Research News

Matthews receives NSF award to study ways to help students better understand the equal sign

September 26, 2018

UW-Madison’s Percival Matthews is the principal investigator on a new National Science Foundation (NSF) grant that’s designed to examine ways to promote equal sign knowledge among school children.

The researchers will test the effectiveness of brief episodes of instruction over the course of a semester to build children’s understanding of the equal sign and associated gains in algebraic thinking. Participants in the research will be elementary- and middle- school students.

Percival Matthews
Matthews
Matthews is an assistant professor with the School of Education's No. 1-ranked Department of Educational Psychology and he heads the Mathematics Education Learning and Development Lab. The research team will include co-principal investigators Martha Alibali and Ana Stephens. Alibali is a UW-Madison professor of psychology and an investigator with the School of Education’s Wisconsin Center for Education Research (WCER), while Stephens is an associate researcher with WCER.

The NSF award, for more than $670,000 over the next three years, is for a project titled, “Cultivating Knowledge of Mathematical Equivalence.”

The abstract notes that while brief, single-session studies have suggested effective ways to promote equal sign knowledge in the short term, such research has generally failed to produce practical guidelines for use by classroom teachers.

In particular, this project will examine whether spacing instruction over time can lead to more substantial and long-term gains in equal sign knowledge, and whether such knowledge, in turn, fosters algebraic reasoning.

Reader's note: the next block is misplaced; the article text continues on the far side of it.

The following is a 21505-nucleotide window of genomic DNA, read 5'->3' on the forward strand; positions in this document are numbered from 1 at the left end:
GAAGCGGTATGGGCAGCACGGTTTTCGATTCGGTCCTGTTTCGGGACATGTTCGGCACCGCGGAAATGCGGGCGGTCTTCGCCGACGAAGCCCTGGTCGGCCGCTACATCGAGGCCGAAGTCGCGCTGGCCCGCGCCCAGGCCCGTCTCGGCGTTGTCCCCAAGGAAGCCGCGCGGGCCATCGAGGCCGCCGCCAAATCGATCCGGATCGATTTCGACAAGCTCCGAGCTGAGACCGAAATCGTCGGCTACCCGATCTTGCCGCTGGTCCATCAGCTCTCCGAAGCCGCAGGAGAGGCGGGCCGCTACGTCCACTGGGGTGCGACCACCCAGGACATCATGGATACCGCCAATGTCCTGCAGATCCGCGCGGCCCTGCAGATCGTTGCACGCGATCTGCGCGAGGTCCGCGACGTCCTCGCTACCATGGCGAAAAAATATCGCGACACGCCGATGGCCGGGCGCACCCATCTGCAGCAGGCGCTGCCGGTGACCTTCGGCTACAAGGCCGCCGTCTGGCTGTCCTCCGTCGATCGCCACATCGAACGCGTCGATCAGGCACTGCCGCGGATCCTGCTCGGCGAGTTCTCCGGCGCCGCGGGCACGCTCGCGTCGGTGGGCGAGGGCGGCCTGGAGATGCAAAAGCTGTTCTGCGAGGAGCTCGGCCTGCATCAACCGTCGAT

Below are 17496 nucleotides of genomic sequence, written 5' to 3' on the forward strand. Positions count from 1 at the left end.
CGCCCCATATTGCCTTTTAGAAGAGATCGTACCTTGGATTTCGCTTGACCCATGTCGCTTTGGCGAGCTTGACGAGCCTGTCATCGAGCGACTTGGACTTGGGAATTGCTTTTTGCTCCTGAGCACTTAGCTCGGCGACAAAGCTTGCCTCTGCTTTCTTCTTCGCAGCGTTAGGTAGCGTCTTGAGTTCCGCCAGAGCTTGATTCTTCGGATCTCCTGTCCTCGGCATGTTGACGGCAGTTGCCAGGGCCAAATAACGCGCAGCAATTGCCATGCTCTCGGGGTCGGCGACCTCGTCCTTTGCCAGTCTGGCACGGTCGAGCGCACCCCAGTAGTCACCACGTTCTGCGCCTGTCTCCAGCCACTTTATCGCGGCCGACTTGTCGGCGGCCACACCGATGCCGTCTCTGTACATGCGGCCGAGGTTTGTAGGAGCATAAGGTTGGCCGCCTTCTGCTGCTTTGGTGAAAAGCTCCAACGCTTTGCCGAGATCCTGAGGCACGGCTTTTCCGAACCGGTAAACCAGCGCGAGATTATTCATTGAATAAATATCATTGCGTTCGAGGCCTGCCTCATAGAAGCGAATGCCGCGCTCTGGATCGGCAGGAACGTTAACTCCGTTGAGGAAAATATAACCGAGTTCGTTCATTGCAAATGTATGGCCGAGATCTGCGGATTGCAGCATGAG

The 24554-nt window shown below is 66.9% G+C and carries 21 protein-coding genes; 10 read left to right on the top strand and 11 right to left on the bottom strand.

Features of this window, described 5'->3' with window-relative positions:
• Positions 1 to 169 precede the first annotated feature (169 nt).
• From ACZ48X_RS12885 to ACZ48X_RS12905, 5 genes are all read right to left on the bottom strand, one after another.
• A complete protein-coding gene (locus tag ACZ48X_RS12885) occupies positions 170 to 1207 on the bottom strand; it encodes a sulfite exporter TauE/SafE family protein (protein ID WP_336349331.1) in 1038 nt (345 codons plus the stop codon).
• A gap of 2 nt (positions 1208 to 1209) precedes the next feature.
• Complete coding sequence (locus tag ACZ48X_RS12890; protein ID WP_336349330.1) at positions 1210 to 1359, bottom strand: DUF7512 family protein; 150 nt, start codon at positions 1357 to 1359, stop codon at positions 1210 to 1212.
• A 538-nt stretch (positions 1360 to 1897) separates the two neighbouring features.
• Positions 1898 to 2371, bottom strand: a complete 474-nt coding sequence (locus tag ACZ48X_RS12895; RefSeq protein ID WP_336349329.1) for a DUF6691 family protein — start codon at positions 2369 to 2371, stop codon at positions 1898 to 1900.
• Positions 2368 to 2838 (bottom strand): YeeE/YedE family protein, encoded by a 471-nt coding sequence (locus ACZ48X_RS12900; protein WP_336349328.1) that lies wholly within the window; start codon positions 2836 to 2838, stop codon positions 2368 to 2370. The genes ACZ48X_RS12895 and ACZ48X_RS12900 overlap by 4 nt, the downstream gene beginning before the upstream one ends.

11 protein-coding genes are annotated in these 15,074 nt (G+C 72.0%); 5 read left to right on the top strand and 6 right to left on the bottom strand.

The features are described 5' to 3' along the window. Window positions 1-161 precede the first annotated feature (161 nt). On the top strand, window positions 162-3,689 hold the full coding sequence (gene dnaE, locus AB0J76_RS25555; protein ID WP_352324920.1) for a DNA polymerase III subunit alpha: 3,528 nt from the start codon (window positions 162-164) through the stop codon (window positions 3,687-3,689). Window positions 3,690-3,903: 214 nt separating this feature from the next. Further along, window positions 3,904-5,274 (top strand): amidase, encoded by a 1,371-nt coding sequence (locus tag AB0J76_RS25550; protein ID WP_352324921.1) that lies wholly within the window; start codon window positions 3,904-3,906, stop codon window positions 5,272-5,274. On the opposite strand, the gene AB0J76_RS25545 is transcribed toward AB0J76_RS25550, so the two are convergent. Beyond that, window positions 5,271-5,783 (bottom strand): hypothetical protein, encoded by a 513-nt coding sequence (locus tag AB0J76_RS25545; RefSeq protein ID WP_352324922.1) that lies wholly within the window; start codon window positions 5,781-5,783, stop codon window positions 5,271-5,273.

The hypothesis, explains Matthews, is that improved equal sign knowledge will lead to improved access to algebra, which is an important pathway into higher mathematics and science.

“The equality relation symbolized by the equal sign is widely considered to be a ‘big idea’ in mathematics that provides a foundation of later competence,” says Matthews. “For instance, some of my recent work found that equal sign knowledge at second grade predicted fourth grade pre-algebraic thinking skills. This knowledge had a much bigger effect than things like IQ, attentive behavior and socioeconomic status, so finding ways to promote it is really important.”

The team ultimately hopes to be able to find ways of packaging a practical approach to developing students' knowledge of the equal sign for classroom teachers.

This project is co-funded by the Discovery Research preK-12 program (DRK-12) that seeks to significantly enhance the learning and teaching of science, technology, engineering, and mathematics (STEM) by preK-12 students and teachers, through research and development of innovative resources, models, and tools.